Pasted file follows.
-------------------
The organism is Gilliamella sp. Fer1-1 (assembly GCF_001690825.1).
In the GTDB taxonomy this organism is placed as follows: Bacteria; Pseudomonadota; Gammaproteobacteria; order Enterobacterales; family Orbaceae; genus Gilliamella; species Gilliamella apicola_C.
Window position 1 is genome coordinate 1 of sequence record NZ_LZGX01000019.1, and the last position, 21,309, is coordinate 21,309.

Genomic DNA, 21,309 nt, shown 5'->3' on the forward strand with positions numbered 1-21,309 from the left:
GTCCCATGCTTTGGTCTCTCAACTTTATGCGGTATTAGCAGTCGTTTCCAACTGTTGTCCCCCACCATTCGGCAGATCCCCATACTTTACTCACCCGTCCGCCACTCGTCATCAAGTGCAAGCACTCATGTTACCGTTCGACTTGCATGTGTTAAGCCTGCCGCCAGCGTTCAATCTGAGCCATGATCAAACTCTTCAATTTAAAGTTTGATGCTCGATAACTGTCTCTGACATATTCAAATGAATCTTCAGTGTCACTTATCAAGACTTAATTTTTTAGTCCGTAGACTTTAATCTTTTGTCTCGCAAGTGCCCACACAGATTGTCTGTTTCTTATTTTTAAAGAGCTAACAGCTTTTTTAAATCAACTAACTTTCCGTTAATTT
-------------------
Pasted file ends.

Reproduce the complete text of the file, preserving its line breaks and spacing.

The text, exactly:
The organism is Gilliamella sp. Fer1-1 (assembly GCF_001690825.1).
In the GTDB taxonomy this organism is placed as follows: Bacteria; Pseudomonadota; Gammaproteobacteria; order Enterobacterales; family Orbaceae; genus Gilliamella; species Gilliamella apicola_C.
Window position 1 is genome coordinate 1 of sequence record NZ_LZGX01000019.1, and the last position, 21,309, is coordinate 21,309.

Genomic DNA, 21,309 nt, shown 5'->3' on the forward strand with positions numbered 1-21,309 from the left:
GTCCCATGCTTTGGTCTCTCAACTTTATGCGGTATTAGCAGTCGTTTCCAACTGTTGTCCCCCACCATTCGGCAGATCCCCATACTTTACTCACCCGTCCGCCACTCGTCATCAAGTGCAAGCACTCATGTTACCGTTCGACTTGCATGTGTTAAGCCTGCCGCCAGCGTTCAATCTGAGCCATGATCAAACTCTTCAATTTAAAGTTTGATGCTCGATAACTGTCTCTGACATATTCAAATGAATCTTCAGTGTCACTTATCAAGACTTAATTTTTTAGTCCGTAGACTTTAATCTTTTGTCTCGCAAGTGCCCACACAGATTGTCTGTTTCTTATTTTTAAAGAGCTAACAGCTTTTTTAAATCAACTAACTTTCCGTTAATTT